[0075] As data acquisition and display technologies have become more advanced, the ability to capture point clouds comprising thousands or millions of points in 2-D or 3-D space, such as via LIDAR systems, has increased. Also, the development of advanced display technologies, such as virtual reality or augmented reality systems, has increased potential uses for point clouds. However, point cloud files are often very large and may be costly and time-consuming to store and transmit. For example, communication of point clouds over private or public networks, such as the Internet, may require considerable amounts of time and/or network resources, such that some uses of point cloud data, such as real-time uses, may be limited. Also, storage requirements of point cloud files may consume a significant amount of storage capacity of devices storing the point cloud files, which may also limit potential applications for using point cloud data.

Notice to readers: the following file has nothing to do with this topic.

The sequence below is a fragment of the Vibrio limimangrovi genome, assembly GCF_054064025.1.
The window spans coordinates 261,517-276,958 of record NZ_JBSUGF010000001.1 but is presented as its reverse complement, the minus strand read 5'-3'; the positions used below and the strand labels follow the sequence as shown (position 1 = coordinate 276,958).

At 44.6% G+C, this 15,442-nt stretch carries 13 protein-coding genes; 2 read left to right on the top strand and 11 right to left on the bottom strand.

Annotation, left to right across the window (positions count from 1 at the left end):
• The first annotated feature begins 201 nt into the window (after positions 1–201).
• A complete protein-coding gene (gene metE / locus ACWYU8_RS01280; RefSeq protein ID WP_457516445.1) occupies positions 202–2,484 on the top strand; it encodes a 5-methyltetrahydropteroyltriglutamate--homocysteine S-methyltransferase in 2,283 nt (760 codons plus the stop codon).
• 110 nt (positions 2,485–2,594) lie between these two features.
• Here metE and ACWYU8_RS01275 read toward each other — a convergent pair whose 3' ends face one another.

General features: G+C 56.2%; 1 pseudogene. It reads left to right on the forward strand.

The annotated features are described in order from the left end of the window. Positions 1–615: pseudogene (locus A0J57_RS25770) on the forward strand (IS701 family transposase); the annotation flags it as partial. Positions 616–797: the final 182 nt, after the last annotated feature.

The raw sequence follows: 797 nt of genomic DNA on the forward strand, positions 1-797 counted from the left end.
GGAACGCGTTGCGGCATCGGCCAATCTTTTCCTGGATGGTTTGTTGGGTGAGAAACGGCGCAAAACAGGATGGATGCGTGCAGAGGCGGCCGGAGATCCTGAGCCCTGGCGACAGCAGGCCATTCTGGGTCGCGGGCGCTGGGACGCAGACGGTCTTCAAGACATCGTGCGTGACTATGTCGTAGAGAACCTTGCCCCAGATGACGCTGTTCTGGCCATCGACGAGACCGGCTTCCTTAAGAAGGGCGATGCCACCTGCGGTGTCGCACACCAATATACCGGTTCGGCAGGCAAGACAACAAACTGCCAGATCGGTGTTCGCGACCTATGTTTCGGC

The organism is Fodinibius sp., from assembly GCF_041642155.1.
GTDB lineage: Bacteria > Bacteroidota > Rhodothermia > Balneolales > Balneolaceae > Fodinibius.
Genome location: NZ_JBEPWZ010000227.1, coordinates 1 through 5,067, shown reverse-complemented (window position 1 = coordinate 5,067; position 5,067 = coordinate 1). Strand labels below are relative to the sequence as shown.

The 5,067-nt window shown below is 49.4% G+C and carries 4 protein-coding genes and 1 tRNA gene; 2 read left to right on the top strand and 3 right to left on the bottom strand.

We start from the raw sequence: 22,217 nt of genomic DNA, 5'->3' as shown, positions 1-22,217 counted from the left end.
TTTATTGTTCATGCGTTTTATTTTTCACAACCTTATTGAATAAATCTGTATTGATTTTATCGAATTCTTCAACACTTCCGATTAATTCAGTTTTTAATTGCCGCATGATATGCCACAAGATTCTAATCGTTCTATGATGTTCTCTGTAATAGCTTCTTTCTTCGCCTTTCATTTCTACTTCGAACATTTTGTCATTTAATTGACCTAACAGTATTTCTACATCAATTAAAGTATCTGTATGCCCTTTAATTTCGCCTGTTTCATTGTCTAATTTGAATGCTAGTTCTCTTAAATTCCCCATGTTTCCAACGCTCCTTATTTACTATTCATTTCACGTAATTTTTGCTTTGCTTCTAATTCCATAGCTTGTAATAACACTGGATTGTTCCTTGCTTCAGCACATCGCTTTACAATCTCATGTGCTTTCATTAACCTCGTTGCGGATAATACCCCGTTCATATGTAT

[0076] In some embodiments, an encoder may be used to generate a compressed point cloud to reduce costs and time associated with storing and transmitting large point cloud files. In some embodiments, a system may include an encoder that compresses attribute and/or spatial information of a point cloud file such that the point cloud file may be stored and transmitted more quickly than non-compressed point clouds and in a manner that the point cloud file may occupy less storage space than non-compressed point clouds. In some embodiments, compression of attributes of points in a point cloud may enable a point cloud to be communicated over a network in real-time or in near real-time. For example, a system may include a sensor that captures attribute information about points in an environment where the sensor is located, wherein the captured points and corresponding attributes make up a point cloud. The system may also include an encoder that compresses the captured point cloud attribute information. The compressed attribute information of the point cloud may be sent over a network in real-time or near real-time to a decoder that decompresses the compressed attribute information of the point cloud. The decompressed point cloud may be further processed, for example to make a control decision based on the surrounding environment at the location of the sensor. The control decision may then be communicated back to a device at or near the location of the sensor, wherein the device receiving the control decision implements the control decision in real-time or near real-time. In some embodiments, the decoder may be associated with an augmented reality system and the decompressed attribute information may be displayed or otherwise used by the augmented reality system. In some embodiments, compressed attribute information for a point cloud may be sent with compressed spatial information for points of the point cloud. In other embodiments, spatial information and attribute information may be separately encoded and/or separately transmitted to a decoder.